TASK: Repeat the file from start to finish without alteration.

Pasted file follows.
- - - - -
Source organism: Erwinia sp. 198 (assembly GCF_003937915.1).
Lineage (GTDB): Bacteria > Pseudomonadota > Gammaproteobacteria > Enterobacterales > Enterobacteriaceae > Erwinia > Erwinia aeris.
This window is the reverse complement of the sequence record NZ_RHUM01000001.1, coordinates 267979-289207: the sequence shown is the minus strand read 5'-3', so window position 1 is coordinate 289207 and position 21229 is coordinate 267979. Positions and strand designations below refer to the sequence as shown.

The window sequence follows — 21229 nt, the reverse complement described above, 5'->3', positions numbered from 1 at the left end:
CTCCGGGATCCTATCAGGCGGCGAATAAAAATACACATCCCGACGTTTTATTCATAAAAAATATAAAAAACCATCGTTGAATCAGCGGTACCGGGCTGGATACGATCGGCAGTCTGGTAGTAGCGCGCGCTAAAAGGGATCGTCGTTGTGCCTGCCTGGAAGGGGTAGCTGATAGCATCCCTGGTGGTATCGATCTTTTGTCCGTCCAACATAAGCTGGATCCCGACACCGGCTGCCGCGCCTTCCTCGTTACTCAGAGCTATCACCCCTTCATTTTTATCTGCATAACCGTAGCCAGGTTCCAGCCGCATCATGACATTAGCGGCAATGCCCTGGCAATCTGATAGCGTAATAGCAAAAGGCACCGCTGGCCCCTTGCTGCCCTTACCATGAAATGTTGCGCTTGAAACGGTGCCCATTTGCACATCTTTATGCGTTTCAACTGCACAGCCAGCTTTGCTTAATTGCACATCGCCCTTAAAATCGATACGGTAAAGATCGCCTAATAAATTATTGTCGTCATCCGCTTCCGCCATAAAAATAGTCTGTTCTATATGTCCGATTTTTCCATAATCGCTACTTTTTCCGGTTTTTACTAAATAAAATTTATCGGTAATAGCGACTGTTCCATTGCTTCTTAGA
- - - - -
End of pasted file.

Source organism: Erwinia sp. 198 (assembly GCF_003937915.1).
Lineage (GTDB): Bacteria > Pseudomonadota > Gammaproteobacteria > Enterobacterales > Enterobacteriaceae > Erwinia > Erwinia aeris.
This window is the reverse complement of the sequence record NZ_RHUM01000001.1, coordinates 267979-289207: the sequence shown is the minus strand read 5'-3', so window position 1 is coordinate 289207 and position 21229 is coordinate 267979. Positions and strand designations below refer to the sequence as shown.

The window sequence follows — 21229 nt, the reverse complement described above, 5'->3', positions numbered from 1 at the left end:
CTCCGGGATCCTATCAGGCGGCGAATAAAAATACACATCCCGACGTTTTATTCATAAAAAATATAAAAAACCATCGTTGAATCAGCGGTACCGGGCTGGATACGATCGGCAGTCTGGTAGTAGCGCGCGCTAAAAGGGATCGTCGTTGTGCCTGCCTGGAAGGGGTAGCTGATAGCATCCCTGGTGGTATCGATCTTTTGTCCGTCCAACATAAGCTGGATCCCGACACCGGCTGCCGCGCCTTCCTCGTTACTCAGAGCTATCACCCCTTCATTTTTATCTGCATAACCGTAGCCAGGTTCCAGCCGCATCATGACATTAGCGGCAATGCCCTGGCAATCTGATAGCGTAATAGCAAAAGGCACCGCTGGCCCCTTGCTGCCCTTACCATGAAATGTTGCGCTTGAAACGGTGCCCATTTGCACATCTTTATGCGTTTCAACTGCACAGCCAGCTTTGCTTAATTGCACATCGCCCTTAAAATCGATACGGTAAAGATCGCCTAATAAATTATTGTCGTCATCCGCTTCCGCCATAAAAATAGTCTGTTCTATATGTCCGATTTTTCCATAATCGCTACTTTTTCCGGTTTTTACTAAATAAAATTTATCGGTAATAGCGACTGTTCCATTGCTTCTTAGA